Mrs. Kenyon is a Connecticut housewife with a pen ever-ready against the "Legion of the Lazy" who would let freedom go by default. This supplement to Longfellow’s "Hiawatha" was inspired by Dr. Harper’s reflections "On Sharing Profits" (The Freeman, January 1958).
Oh, my “children,” poor
Listen to these words of wisdom,
Listen to these words of warning
From your sorely-tried employer,
From the farmer who would feed you.
I have purchased fertile acres,
On these acres paid high taxes,
Purchased sprays and fertilizers,
Likewise bags of seed potatoes,
Plus the tools to weed and harrow.
I have paid you hourly wages,
Paid you duly, as per contract,
Paid you, although drought or
Spoiled the crop and cut my profits,
Paid you, spite of blight and insect,
Risk I took on my own shoulders,
Risk that farmers, down the ages,
Must assume in every season.
Why then are you always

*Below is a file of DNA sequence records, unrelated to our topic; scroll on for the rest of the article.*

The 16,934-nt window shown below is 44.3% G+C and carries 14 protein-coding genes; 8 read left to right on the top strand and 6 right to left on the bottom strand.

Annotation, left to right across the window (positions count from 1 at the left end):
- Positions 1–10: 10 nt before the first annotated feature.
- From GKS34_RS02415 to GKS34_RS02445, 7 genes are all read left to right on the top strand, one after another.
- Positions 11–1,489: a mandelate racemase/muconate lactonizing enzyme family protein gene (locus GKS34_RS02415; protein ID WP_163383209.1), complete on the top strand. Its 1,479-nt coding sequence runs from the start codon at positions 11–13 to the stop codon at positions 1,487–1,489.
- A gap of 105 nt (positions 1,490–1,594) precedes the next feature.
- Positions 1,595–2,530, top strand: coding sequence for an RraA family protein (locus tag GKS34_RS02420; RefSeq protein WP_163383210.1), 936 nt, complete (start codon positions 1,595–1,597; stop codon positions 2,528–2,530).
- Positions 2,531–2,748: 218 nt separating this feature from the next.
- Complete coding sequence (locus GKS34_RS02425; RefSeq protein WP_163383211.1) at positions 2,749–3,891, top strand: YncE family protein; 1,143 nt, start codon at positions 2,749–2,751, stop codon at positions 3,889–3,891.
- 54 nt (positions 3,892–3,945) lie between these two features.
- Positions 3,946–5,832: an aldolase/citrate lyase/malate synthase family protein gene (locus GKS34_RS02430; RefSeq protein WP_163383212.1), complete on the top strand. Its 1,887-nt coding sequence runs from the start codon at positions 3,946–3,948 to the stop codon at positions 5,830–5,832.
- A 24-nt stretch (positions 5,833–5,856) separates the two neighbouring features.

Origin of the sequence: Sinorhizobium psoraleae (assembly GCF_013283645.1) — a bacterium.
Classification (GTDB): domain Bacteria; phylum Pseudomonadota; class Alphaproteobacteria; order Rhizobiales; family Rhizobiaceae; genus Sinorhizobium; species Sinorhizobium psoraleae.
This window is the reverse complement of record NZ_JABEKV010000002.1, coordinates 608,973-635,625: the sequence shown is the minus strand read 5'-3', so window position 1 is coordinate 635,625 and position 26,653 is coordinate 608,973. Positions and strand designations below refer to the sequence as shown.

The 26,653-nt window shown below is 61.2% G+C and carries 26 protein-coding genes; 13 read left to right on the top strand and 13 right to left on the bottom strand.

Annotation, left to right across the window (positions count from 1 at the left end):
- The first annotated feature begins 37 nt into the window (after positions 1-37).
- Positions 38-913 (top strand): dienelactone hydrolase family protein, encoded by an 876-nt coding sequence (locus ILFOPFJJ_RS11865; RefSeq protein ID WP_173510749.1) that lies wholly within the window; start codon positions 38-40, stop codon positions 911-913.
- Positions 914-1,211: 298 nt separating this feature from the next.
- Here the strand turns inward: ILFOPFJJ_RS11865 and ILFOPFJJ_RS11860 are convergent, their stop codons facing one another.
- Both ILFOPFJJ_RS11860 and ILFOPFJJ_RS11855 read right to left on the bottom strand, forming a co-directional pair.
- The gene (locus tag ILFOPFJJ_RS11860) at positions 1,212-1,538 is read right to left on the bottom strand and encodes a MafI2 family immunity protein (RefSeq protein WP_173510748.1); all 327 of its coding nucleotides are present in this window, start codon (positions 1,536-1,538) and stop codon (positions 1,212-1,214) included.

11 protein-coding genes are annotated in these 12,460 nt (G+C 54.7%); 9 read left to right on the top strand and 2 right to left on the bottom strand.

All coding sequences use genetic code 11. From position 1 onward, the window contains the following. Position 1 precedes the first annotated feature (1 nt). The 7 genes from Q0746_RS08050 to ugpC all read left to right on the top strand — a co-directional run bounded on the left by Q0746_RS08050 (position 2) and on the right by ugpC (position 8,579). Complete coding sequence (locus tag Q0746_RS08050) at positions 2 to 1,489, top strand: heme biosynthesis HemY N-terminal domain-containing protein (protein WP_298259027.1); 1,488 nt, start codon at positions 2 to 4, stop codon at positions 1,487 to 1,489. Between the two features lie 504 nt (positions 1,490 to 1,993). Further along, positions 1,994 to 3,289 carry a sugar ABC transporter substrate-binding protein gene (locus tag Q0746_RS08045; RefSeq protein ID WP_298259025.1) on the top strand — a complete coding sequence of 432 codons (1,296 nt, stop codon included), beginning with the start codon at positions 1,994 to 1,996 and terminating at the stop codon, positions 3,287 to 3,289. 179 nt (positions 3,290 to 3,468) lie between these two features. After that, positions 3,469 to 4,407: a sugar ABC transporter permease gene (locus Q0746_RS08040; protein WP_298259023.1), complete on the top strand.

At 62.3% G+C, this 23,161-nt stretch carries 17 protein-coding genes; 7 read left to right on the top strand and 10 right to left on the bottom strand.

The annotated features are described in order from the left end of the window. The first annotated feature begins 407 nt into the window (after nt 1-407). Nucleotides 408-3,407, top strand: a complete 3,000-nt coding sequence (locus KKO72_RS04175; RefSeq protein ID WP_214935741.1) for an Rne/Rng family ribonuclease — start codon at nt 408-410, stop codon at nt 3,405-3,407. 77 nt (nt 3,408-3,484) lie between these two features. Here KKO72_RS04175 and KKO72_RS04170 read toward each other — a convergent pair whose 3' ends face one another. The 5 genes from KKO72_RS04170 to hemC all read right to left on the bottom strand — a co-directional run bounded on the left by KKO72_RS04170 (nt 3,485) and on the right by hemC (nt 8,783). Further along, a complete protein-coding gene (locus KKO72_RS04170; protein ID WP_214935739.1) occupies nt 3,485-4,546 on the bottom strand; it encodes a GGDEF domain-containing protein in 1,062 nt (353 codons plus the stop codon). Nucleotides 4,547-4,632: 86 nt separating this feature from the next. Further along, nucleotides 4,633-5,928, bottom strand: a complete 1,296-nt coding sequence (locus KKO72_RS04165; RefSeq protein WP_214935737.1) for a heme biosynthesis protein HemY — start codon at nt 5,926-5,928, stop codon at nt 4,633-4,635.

Growing more and more
Why then, when we face recession,
Do you bid me share my ‘taters?
Wherefore should I raid my cellar,
Pass out what are my potatoes,
Just because you hoed and weeded,
Wasn’t that as per your contract?
I am weary of your grumbling,
Weary of your dull complaining,
Of your slacking and your backaches,
Of your calluses and blisters,
So I now lay down this burden.
Let the Legion of the Lazy
Take up farming as a hobby,
Take the risks that Mother Nature,
Has in store for all her children,
Let them hoe and weed and water,
Or else hire disgruntled workers,
Let them cope with all these
That — or do without potatoes!